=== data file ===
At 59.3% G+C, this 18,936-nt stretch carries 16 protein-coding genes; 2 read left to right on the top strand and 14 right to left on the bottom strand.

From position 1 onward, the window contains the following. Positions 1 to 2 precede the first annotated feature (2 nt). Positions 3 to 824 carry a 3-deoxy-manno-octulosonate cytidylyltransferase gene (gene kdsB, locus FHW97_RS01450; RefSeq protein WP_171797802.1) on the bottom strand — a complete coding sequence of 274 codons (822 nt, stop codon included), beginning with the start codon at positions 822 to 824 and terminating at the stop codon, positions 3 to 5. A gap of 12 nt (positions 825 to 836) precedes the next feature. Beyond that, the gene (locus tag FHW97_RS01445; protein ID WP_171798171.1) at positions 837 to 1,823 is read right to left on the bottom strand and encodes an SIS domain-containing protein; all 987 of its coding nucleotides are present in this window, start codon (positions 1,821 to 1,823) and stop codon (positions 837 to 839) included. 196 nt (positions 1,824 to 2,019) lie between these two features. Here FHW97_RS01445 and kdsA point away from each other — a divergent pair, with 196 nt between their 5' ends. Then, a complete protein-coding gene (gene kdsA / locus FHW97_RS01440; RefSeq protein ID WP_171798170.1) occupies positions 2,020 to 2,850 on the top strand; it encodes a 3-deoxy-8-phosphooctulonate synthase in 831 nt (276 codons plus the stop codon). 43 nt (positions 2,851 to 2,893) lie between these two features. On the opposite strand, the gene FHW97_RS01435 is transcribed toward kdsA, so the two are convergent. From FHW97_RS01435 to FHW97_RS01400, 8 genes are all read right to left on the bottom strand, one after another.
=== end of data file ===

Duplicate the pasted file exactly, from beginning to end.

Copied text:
At 59.3% G+C, this 18,936-nt stretch carries 16 protein-coding genes; 2 read left to right on the top strand and 14 right to left on the bottom strand.

From position 1 onward, the window contains the following. Positions 1 to 2 precede the first annotated feature (2 nt). Positions 3 to 824 carry a 3-deoxy-manno-octulosonate cytidylyltransferase gene (gene kdsB, locus FHW97_RS01450; RefSeq protein WP_171797802.1) on the bottom strand — a complete coding sequence of 274 codons (822 nt, stop codon included), beginning with the start codon at positions 822 to 824 and terminating at the stop codon, positions 3 to 5. A gap of 12 nt (positions 825 to 836) precedes the next feature. Beyond that, the gene (locus tag FHW97_RS01445; protein ID WP_171798171.1) at positions 837 to 1,823 is read right to left on the bottom strand and encodes an SIS domain-containing protein; all 987 of its coding nucleotides are present in this window, start codon (positions 1,821 to 1,823) and stop codon (positions 837 to 839) included. 196 nt (positions 1,824 to 2,019) lie between these two features. Here FHW97_RS01445 and kdsA point away from each other — a divergent pair, with 196 nt between their 5' ends. Then, a complete protein-coding gene (gene kdsA / locus FHW97_RS01440; RefSeq protein ID WP_171798170.1) occupies positions 2,020 to 2,850 on the top strand; it encodes a 3-deoxy-8-phosphooctulonate synthase in 831 nt (276 codons plus the stop codon). 43 nt (positions 2,851 to 2,893) lie between these two features. On the opposite strand, the gene FHW97_RS01435 is transcribed toward kdsA, so the two are convergent. From FHW97_RS01435 to FHW97_RS01400, 8 genes are all read right to left on the bottom strand, one after another.